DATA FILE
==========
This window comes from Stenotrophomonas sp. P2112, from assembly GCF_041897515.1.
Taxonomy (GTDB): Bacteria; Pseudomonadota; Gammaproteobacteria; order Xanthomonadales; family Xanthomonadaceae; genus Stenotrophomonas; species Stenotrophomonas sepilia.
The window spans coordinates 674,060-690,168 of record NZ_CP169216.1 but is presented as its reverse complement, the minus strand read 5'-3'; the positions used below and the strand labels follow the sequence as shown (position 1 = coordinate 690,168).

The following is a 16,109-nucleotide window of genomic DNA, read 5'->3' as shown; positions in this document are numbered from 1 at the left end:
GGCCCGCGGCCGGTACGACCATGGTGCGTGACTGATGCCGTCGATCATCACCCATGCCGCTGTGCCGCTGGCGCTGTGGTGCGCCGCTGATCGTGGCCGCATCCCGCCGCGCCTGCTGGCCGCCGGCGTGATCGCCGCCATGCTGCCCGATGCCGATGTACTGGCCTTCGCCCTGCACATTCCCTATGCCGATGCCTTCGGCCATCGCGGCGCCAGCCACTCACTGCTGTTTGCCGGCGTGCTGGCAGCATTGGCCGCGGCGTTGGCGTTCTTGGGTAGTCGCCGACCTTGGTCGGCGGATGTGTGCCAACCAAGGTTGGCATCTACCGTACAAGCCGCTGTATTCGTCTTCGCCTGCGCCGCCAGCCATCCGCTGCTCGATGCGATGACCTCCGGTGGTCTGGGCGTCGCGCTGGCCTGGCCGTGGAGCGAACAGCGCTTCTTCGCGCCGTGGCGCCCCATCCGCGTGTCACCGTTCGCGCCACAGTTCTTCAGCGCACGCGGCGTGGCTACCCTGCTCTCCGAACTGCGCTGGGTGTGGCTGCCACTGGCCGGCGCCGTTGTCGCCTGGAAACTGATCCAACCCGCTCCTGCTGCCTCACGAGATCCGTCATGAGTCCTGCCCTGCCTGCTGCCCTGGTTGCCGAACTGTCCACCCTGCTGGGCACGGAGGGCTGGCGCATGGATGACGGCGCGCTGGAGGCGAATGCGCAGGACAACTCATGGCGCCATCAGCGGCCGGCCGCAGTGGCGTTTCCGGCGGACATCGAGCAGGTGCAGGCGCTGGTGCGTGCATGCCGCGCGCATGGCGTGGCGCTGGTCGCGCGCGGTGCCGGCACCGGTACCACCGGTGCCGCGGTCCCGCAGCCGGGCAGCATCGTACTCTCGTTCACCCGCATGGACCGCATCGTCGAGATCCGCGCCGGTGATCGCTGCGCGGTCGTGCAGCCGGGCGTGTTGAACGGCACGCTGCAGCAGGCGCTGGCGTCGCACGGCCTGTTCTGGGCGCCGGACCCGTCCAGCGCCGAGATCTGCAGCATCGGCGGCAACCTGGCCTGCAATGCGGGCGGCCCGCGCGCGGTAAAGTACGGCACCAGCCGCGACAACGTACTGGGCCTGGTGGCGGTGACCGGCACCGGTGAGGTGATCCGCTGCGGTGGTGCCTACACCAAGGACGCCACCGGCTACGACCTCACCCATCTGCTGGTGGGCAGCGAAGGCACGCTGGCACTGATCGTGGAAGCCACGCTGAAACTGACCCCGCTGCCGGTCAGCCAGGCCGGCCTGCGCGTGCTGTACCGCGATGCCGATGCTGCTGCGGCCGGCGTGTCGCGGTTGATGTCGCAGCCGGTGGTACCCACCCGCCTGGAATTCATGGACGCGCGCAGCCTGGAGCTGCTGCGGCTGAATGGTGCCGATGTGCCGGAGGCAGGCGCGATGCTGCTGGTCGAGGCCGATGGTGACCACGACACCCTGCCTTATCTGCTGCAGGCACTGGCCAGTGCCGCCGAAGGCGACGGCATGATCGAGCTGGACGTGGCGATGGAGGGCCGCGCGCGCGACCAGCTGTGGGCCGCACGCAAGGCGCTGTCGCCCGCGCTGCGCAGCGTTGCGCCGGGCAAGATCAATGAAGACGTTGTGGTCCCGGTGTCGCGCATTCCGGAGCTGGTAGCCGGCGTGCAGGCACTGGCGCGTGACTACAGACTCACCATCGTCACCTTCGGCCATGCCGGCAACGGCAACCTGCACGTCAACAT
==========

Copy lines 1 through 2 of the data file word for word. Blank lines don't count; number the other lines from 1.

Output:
This window comes from Stenotrophomonas sp. P2112, from assembly GCF_041897515.1.
Taxonomy (GTDB): Bacteria; Pseudomonadota; Gammaproteobacteria; order Xanthomonadales; family Xanthomonadaceae; genus Stenotrophomonas; species Stenotrophomonas sepilia.